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Busted! 10 myths about parenting

By Tanya Khubchandani Vatsa
Last updated on: July 10, 2019 11:05 IST
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Don't get bullied into doing anything that does not make you uncomfortable, says Tanya Khubchandani. The key is truly to trust yourself and your instinct.


Image published for representational purposes only. Photograph: Kind courtesy BabyChakra

Tanya Khubchandani is mother to two children -- Riaan and Kiara, who are four-and-a-half and two years old, respectively.

In her book All You Need to Know About Parenting, Tanya pens down handy tips to young mothers and parents on how to cope with the new phase.

From the time you welcome the baby till they start walking and doing things on their own, the book aims to help you understand the various stages of growth and how to tend for it.

This includes dealing with unsolicited advice, busting age-old myths and staying calm.

Presenting an excerpt from the book on 'Myths About Infants':

Book cover: All you need to know about parenting by Tanya Khubchandani As new moms, we tend to be sounding boards for all the things people think they did right, wish they had done differently or even heard about parenting through the grapevine.

Some of the advice you receive may sound really good, but can actually be harmful to your child.

This includes:

'Your baby will sleep better on their tummy.'

Yes, babies probably do sleep better on their tummies.

However, this is only safe after they can roll themselves over and know when they are suffocating. That comes with age, not with the position of the baby.

'Use a thick blanket to keep your baby warm.'

Please don't listen to this; the number of children who suffocate is scary.

You can tuck your baby in a blanket, but a thin, breathable one, preferably muslin.

Even safer than that are sleep sacks.

Yes, babies feel colder than we do, but they need one additional layer only, so buy a thick fleece sleep sack, a warm swaddle and, if really needed, a thin blanket that can be securely tucked in

'Rub honey on your little one's gums to help with teething.'

There is a lot of stuff out there to help provide temporary relief from teething, from rings to natural and even medicated gels.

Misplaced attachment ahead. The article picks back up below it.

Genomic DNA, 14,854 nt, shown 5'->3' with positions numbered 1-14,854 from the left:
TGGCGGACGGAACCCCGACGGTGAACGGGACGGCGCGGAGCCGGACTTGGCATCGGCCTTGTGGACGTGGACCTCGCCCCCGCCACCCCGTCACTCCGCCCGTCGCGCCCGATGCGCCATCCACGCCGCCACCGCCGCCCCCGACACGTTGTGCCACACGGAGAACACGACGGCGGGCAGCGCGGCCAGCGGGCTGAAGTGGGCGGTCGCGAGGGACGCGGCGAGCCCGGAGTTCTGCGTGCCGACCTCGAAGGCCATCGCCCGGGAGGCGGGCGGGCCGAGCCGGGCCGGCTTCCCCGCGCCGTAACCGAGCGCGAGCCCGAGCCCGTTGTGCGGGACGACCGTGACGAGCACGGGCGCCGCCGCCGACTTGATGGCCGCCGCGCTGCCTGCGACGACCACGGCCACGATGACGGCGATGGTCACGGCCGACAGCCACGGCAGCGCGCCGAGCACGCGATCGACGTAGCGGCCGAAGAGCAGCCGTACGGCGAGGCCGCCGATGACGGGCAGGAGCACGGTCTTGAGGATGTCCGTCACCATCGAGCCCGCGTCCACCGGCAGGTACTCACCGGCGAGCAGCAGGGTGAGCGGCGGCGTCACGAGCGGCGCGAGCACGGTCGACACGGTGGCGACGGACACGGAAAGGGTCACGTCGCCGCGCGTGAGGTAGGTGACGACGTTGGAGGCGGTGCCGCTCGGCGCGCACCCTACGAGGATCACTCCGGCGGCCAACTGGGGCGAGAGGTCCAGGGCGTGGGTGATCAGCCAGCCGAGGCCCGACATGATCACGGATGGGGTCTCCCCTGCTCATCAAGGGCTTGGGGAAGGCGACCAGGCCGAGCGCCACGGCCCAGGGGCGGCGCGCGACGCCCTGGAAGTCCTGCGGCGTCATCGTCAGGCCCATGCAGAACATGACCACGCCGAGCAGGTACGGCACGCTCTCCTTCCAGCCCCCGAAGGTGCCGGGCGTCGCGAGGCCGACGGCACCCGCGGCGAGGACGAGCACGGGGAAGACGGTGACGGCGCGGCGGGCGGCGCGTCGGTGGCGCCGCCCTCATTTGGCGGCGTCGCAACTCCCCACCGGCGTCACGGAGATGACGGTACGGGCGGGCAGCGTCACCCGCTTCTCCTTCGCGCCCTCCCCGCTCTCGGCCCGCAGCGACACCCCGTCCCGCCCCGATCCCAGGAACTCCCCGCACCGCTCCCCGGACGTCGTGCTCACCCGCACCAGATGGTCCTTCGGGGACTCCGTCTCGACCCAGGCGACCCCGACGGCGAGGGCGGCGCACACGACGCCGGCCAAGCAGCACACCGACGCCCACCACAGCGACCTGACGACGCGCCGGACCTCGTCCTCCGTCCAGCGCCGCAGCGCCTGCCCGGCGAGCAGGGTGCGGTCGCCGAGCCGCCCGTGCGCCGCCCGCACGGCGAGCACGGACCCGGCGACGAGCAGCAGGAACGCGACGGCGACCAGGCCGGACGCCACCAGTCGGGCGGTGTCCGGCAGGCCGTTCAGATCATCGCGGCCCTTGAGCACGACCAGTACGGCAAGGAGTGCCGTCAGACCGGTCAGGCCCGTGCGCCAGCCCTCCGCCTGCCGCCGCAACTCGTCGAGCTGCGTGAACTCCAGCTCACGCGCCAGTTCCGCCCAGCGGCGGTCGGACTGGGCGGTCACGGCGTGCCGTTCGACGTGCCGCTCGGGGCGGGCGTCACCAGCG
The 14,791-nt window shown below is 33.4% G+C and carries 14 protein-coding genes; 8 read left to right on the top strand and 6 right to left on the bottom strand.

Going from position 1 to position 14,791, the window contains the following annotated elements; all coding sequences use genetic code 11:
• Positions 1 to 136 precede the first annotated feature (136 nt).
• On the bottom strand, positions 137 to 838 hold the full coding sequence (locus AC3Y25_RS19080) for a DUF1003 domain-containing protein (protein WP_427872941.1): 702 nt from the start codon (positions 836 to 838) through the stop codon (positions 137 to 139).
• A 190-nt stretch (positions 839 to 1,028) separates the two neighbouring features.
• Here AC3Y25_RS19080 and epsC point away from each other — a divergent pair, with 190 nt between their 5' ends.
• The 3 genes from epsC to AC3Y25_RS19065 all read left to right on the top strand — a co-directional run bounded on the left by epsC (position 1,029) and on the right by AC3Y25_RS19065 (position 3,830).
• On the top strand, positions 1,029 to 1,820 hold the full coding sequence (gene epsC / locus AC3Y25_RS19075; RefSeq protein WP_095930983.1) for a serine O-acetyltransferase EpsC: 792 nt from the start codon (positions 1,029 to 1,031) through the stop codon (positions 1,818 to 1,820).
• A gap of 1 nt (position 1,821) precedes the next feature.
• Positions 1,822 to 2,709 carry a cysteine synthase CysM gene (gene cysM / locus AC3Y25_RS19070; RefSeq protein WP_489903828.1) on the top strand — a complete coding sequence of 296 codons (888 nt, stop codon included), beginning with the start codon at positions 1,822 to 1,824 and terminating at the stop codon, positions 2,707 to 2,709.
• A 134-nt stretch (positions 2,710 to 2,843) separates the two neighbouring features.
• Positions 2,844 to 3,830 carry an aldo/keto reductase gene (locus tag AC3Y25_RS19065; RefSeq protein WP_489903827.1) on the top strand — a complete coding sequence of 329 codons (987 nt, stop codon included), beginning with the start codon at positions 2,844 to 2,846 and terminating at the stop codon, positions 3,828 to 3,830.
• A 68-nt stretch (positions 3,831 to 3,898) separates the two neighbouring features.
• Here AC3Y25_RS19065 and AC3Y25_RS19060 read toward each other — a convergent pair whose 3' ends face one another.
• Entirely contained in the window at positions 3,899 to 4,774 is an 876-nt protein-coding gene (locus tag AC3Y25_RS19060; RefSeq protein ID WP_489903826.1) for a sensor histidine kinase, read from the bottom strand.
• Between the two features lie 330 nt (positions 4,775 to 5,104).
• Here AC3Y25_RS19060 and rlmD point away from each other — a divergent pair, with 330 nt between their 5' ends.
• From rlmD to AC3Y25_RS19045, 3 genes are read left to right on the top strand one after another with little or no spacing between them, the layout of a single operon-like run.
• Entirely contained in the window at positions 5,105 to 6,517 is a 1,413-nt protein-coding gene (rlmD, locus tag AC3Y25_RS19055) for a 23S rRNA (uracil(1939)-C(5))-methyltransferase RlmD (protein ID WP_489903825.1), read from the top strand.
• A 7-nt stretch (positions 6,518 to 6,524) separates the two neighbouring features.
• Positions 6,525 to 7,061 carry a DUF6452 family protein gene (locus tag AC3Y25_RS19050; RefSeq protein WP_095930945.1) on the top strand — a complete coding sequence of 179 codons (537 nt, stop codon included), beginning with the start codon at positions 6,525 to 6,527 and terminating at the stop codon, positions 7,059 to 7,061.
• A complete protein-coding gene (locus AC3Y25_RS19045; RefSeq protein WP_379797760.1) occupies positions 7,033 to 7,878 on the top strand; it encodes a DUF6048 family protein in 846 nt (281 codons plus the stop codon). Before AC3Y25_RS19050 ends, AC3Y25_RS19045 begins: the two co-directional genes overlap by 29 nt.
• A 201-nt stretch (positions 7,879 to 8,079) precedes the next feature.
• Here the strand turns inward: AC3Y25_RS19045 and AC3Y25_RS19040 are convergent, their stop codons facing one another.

Even cold carrot sticks can give your child relief from those itchy and often painful gums.

What will not give relief and can actually make infants really sick is honey because it can cause botulism in babies.

So keep it away until your child is old enough to ask for it or at least till the age of two.

'Throwing your youngling in a pool will teach them how to swim.'

Many of us have heard about that one baby that got thrown into the pool and could swim.

However, there are even more kids who are thrown in and have become terrified of being in water. More seriously, drowning is one of the leading causes of unintentional child deaths.

'Keep your baby up late and he or she will sleep better at night.'

This actually is logical; I probably sleep better when I'm exhausted.

However, our little ones defy all known logic here because an overtired baby sleeps less, a lot less, and keeps waking up and crying.

So put your baby to nap regularly in the day and get them to bed at a reasonable hour.

'Your breastfed baby can dehydrate in the heat, so make sure to give him/her plenty of water.'

Breastfed babies do not actually need any water.

They get plenty of it from you, and more than that can actually be harmful!

After six months, a little (30 to 60 ml) water can be given in a sippy cup. However, this is really for sippy-cup training and not because they need water

'Make sure your newborn doesn't go hungry, so supplement till your milk comes in.'

If you plan to breastfeed, don't do this! Yes, there are a couple of frustrating nights ahead waiting for your milk.

However, the more you latch your hungry baby, the quicker your milk will come in.

Your little one's belly is marble-sized at birth, whatever you provide is enough.

'Adding cereal to the bottle can keep your baby fuller.'

Cereal, whenever introduced, should be done with a spoon.

It can clog the milk bottle nipple, come out in a little bunch and actually hurt your darling.

Also, introduced too young, it can be impossible to digest.

Four months is the earliest that any solids should be introduced, and for reduced allergies it's best to wait until between five and six months.

'Putting the baby in a walker will help him or her walk faster.'

Maybe, but it can also push the baby to walk before he or she is ready and actually stunt some muscular development.

Also, walkers can move fast and can be difficult to control.

When the baby is ready, you are safer picking a walking toy they can hold on to and push than one they have to sit in.

Plus, stationary jumperoos are a blast until then!

'Exposing your baby to germs will build their immunity.'

It sure will -- this one is true! But below three months, any fever can be dangerous, so proceed with caution.

While you don't have to wipe down or sterilize everything your child touches, if someone is sick or if something falls on the ground outside the house, I'm sure as hell going to keep my child away until it is sanitised.

Remember, at the end of the day, you are the parent and you need to make decisions that you are comfortable with.

Don't get bullied into doing anything that does not make you uncomfortable. The key is truly to trust yourself and your instinct.

Excerpted from All You Need To Know About Parenting by Tanya Khubchandani Vatsa, with the kind permission of the publishers, Penguin Random House India.

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Tanya Khubchandani Vatsa